We noted last year that when the Governor asks the Supreme Court to recommend clemency for a person convicted of two or more felonies, which is a constitutional prerequisite to a pardon or sentence commutation for that person, the court’s default position is secrecy for the files the Governor submits.  Yesterday, the court released for comment a proposal that for the most part reaffirms that policy.

A proposed administrative order says the court has “reassessed whether clemency files . . . should be regarded as confidential and withheld from public inspection” and also says “this policy of confidentiality must be revised to account for the public’s legitimate interest in understanding how the court exercises its responsibilities under [the constitution].”  (See yesterday’s entry on this docket.)

Despite the “public’s legitimate interest,” however, the proposed revision still treats the Governor’s clemency files differently from most other documents submitted to a court.  Instead of requiring the Governor at the outset to justify keeping documents confidential, as would be consistent with the general procedure specified in court rules and the court’s own precedent (see rules 8.45 and 8.46 and NBC Subsidiary (KNBC-TV), Inc. v. Superior Court (1999) 20 Cal.4th 1178; see also Cal. Constitution, art. I, section 3), the revised policy would make clemency files confidential unless and until someone moves to unseal the files.  Only then would the Governor have to show why the files should be secret.  That’s already the way the court has been handling clemency files of late.

If adopted, the revised policy would state that “a person seeking access to [a clemency record’s] contents must file a motion to unseal the record” and that “[t]he extent to which the contents of the record will be made available to the public is evaluated on a case-by-case basis.”  A motion to unseal would also be time sensitive — the proposed order says the court “will not entertain such a motion if filed after a record has been returned to the Governor,” which happens when the court makes an affirmative clemency recommendation (Pen. Code, section 4852).

The court has been amenable to opening up at least parts of clemency files, once a motion to unseal has been made.  And the court’s proposed order says it “perceives no rationale for nondisclosure that would justify a rigid rule shielding from public inspection the entire contents of documents such as parole or commutation investigation reports, rap sheets, probation reports, letters received by the Governor supporting or opposing a grant of clemency, and prison records, whenever they appear within a clemency file.”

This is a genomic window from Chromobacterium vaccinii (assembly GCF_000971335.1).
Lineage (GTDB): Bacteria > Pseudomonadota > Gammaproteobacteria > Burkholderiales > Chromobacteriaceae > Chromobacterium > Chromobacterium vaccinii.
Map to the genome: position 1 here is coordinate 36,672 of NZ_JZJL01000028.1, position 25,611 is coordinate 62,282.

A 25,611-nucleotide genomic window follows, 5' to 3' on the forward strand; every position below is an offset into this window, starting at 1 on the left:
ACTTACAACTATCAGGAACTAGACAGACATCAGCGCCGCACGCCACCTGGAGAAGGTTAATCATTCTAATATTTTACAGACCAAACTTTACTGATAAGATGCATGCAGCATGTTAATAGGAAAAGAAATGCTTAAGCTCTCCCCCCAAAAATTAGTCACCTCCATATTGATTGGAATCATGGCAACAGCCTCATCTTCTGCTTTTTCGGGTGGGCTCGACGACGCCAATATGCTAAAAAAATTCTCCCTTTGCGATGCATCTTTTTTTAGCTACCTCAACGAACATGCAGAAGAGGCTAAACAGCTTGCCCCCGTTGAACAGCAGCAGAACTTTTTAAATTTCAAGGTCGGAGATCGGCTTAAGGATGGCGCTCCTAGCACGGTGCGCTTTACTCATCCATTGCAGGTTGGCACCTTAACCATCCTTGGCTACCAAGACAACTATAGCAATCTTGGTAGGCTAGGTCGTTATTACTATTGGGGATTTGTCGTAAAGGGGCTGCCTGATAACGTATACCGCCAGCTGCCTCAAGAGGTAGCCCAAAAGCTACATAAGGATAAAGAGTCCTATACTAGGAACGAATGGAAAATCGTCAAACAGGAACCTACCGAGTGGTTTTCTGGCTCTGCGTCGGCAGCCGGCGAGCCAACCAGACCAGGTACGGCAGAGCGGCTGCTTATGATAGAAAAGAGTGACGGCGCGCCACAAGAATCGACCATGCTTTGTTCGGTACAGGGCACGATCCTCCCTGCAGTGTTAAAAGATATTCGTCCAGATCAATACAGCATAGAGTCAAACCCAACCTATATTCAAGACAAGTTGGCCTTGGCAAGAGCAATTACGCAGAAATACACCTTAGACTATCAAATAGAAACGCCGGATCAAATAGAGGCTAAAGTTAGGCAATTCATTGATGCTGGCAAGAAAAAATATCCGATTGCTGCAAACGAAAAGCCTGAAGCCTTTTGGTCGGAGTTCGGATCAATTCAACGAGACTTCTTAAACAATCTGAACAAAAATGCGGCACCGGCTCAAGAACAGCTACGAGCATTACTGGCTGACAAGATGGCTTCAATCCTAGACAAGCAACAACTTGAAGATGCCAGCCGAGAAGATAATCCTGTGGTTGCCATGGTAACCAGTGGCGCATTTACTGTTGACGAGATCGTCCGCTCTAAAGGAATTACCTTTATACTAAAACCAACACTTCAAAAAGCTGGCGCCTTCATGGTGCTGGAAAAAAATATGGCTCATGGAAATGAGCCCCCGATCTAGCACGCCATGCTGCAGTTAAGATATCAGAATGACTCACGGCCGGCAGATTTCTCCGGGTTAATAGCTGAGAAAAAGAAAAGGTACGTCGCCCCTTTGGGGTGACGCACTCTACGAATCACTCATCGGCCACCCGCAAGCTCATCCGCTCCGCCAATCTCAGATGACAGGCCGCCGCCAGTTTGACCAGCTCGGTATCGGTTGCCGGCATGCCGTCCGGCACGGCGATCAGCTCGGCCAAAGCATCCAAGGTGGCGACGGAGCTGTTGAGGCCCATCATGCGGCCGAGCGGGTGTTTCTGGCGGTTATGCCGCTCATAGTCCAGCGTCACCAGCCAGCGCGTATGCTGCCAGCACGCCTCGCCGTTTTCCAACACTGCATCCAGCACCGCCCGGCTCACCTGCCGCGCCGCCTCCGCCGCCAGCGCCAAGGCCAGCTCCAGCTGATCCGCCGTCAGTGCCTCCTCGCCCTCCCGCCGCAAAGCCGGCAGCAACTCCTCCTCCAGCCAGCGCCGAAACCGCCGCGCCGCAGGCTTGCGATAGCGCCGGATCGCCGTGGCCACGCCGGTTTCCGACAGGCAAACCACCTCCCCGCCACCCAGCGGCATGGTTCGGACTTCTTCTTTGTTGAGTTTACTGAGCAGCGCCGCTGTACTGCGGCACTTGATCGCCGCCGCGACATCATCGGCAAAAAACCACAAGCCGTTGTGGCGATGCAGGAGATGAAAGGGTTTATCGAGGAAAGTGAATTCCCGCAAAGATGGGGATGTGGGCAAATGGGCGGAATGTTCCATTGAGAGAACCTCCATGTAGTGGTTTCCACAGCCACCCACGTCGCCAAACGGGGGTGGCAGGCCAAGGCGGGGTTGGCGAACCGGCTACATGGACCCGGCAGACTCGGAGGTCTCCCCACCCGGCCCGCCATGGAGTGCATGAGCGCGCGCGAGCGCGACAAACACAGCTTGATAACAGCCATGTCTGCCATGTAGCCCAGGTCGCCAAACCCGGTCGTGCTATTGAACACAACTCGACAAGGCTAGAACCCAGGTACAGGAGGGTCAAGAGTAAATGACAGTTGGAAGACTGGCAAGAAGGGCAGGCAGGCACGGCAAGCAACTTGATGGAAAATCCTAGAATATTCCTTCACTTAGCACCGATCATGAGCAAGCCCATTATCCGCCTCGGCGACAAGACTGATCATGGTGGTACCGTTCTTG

The court’s proposal comes in the case of Susan Burton, where a motion by the First Amendment Coalition has been pending since May 2019, with briefing having been completed in January.  Burton’s was the first clemency recommendation request made by Governor Newsom, and the court recommended a pardon for her in August 2019.

The court invites the Governor, the First Amendment Coalition, and “[a]ny other interested person” to file responses to the proposal by January 13.


A clemency ruling backlog

“Sanctions sought against governor over redacted clemency records”

More clemency records partially unsealed

Why is secrecy the default on gubernatorial clemency recommendation requests?

Supreme Court denies Governor’s bid to seal entire clemency files, but gives him a do-over to seek partial secrecy

Motions fail to pry loose Supreme Court’s clemency denial reasons

More clemency files might be opened, at least partially

“State high court orders unsealing of governor’s pardon documents”